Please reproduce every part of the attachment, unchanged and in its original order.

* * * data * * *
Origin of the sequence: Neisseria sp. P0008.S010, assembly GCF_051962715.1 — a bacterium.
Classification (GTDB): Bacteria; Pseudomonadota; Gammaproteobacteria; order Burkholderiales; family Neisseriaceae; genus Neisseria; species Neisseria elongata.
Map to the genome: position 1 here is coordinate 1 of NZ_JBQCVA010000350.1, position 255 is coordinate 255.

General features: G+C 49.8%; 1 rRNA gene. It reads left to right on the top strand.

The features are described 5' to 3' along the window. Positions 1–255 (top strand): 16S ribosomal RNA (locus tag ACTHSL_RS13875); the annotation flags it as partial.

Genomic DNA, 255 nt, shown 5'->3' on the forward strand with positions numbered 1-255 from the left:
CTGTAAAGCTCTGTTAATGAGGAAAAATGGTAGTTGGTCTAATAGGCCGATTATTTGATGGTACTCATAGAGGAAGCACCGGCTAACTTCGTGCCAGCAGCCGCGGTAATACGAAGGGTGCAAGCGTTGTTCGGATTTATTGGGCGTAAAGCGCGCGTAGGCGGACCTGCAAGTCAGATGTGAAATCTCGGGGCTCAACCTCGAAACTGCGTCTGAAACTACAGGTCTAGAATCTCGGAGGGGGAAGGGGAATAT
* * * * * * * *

Origin of the sequence: Neisseria sp. P0008.S010, assembly GCF_051962715.1 — a bacterium.
Classification (GTDB): Bacteria; Pseudomonadota; Gammaproteobacteria; order Burkholderiales; family Neisseriaceae; genus Neisseria; species Neisseria elongata.
Map to the genome: position 1 here is coordinate 1 of NZ_JBQCVA010000350.1, position 255 is coordinate 255.

General features: G+C 49.8%; 1 rRNA gene. It reads left to right on the top strand.

The features are described 5' to 3' along the window. Positions 1–255 (top strand): 16S ribosomal RNA (locus tag ACTHSL_RS13875); the annotation flags it as partial.

Genomic DNA, 255 nt, shown 5'->3' on the forward strand with positions numbered 1-255 from the left:
CTGTAAAGCTCTGTTAATGAGGAAAAATGGTAGTTGGTCTAATAGGCCGATTATTTGATGGTACTCATAGAGGAAGCACCGGCTAACTTCGTGCCAGCAGCCGCGGTAATACGAAGGGTGCAAGCGTTGTTCGGATTTATTGGGCGTAAAGCGCGCGTAGGCGGACCTGCAAGTCAGATGTGAAATCTCGGGGCTCAACCTCGAAACTGCGTCTGAAACTACAGGTCTAGAATCTCGGAGGGGGAAGGGGAATAT